Handy guide to tablet warriors | New fronts in tablet war
While there are plenty of companies gunning for Apple as the tablet market heats up, most have one thing in common: They’re planning to use price as a battlefield.
The iPad might be affordable by Apple standards, but it’s hardly a cheap piece of hardware, with prices ranging from $499-$829. And many competitors see that as an opening.
There’s an advantage to serving the high-end market, though. Sure, Apple could sell the iPad for a lot less. The device only cost between $229 and $270 to produce at launch according to estimated bill-of-materials and manufacturing cost analysis — and that has likely dropped since that time. But by keeping prices at a premium, Apple doesn’t have to win the market share battle to still keep its margins healthy.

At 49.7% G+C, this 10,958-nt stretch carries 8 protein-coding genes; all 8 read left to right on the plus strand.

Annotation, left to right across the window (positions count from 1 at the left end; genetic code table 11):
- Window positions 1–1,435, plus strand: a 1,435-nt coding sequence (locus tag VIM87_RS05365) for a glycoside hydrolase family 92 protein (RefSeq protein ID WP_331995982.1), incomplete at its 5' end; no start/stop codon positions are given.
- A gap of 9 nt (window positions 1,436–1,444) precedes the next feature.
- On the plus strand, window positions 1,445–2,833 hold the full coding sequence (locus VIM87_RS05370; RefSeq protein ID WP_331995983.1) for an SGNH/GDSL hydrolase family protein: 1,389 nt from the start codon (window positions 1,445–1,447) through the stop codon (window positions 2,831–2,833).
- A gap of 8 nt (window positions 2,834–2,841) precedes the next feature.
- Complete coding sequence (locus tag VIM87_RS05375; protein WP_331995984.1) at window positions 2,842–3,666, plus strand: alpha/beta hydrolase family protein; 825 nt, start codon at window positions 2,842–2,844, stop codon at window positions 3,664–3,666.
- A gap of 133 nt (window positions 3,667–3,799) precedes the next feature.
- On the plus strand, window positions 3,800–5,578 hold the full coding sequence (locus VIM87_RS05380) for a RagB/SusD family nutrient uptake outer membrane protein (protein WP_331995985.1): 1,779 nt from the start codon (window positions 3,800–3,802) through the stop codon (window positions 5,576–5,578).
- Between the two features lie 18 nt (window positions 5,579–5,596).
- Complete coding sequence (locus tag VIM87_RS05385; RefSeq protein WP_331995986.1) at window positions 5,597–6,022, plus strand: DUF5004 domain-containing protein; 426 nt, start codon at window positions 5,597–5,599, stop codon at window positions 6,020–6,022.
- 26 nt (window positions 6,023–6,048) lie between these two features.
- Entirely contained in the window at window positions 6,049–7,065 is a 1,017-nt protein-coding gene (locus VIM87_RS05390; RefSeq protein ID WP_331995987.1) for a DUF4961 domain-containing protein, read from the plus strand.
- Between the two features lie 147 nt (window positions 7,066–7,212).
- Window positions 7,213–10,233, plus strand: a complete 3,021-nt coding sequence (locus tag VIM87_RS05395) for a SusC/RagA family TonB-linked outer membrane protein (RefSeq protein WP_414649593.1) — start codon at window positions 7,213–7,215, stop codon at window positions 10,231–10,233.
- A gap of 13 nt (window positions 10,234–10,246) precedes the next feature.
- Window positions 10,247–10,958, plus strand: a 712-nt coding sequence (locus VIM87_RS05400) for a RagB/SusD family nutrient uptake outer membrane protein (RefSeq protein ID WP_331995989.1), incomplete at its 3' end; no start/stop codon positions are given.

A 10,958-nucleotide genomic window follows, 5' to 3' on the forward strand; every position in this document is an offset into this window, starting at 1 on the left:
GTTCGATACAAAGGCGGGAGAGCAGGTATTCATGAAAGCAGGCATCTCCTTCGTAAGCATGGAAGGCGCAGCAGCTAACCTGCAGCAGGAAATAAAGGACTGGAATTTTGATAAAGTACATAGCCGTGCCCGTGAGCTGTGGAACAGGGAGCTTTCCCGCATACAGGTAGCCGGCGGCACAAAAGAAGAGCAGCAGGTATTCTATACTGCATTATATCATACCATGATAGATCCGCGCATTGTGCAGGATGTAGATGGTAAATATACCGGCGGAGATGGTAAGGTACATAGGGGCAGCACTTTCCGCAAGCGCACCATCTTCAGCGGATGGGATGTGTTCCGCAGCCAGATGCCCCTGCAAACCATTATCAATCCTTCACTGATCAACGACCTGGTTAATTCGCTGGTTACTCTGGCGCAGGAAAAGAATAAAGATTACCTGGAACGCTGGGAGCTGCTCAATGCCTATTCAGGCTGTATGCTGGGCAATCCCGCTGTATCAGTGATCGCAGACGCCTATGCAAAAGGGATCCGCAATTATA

And given how many competitors are about to enter the market, that’s good news for Jobs & Co.
“I think they can be toppled,” says Rhoda Alexander, Director of Monitor Research for iSuppli. “(But) is there room for someone to topple Apple at the same price point? I’m not sure there’s competition that can compete head to head at (that level).”
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